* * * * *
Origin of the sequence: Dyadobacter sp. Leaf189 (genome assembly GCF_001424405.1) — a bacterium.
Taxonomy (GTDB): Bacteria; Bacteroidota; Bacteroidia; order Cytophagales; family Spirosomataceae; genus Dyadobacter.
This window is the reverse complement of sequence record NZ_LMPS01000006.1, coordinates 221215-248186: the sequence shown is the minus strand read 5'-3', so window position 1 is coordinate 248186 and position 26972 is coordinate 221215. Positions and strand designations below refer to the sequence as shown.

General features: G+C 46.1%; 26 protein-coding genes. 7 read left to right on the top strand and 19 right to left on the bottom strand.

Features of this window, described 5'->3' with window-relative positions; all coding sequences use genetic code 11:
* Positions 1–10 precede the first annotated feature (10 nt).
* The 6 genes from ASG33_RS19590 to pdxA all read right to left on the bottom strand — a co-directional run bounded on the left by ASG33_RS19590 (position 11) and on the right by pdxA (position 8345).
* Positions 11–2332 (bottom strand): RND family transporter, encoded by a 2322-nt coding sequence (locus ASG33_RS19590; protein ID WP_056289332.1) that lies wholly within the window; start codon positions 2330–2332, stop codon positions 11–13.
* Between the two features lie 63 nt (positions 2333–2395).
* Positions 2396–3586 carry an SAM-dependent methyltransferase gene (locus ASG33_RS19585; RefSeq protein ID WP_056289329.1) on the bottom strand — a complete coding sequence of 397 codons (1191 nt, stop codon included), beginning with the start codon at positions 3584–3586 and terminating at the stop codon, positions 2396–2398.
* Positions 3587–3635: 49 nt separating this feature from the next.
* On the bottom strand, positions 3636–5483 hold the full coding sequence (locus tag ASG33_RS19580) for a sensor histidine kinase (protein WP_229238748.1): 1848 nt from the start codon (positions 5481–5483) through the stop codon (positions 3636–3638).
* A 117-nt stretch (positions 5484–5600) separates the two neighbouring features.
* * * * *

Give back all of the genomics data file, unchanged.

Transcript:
Origin of the sequence: Dyadobacter sp. Leaf189 (genome assembly GCF_001424405.1) — a bacterium.
Taxonomy (GTDB): Bacteria; Bacteroidota; Bacteroidia; order Cytophagales; family Spirosomataceae; genus Dyadobacter.
This window is the reverse complement of sequence record NZ_LMPS01000006.1, coordinates 221215-248186: the sequence shown is the minus strand read 5'-3', so window position 1 is coordinate 248186 and position 26972 is coordinate 221215. Positions and strand designations below refer to the sequence as shown.

General features: G+C 46.1%; 26 protein-coding genes. 7 read left to right on the top strand and 19 right to left on the bottom strand.

Features of this window, described 5'->3' with window-relative positions; all coding sequences use genetic code 11:
* Positions 1–10 precede the first annotated feature (10 nt).
* The 6 genes from ASG33_RS19590 to pdxA all read right to left on the bottom strand — a co-directional run bounded on the left by ASG33_RS19590 (position 11) and on the right by pdxA (position 8345).
* Positions 11–2332 (bottom strand): RND family transporter, encoded by a 2322-nt coding sequence (locus ASG33_RS19590; protein ID WP_056289332.1) that lies wholly within the window; start codon positions 2330–2332, stop codon positions 11–13.
* Between the two features lie 63 nt (positions 2333–2395).
* Positions 2396–3586 carry an SAM-dependent methyltransferase gene (locus ASG33_RS19585; RefSeq protein ID WP_056289329.1) on the bottom strand — a complete coding sequence of 397 codons (1191 nt, stop codon included), beginning with the start codon at positions 3584–3586 and terminating at the stop codon, positions 2396–2398.
* Positions 3587–3635: 49 nt separating this feature from the next.
* On the bottom strand, positions 3636–5483 hold the full coding sequence (locus tag ASG33_RS19580) for a sensor histidine kinase (protein WP_229238748.1): 1848 nt from the start codon (positions 5481–5483) through the stop codon (positions 3636–3638).
* A 117-nt stretch (positions 5484–5600) separates the two neighbouring features.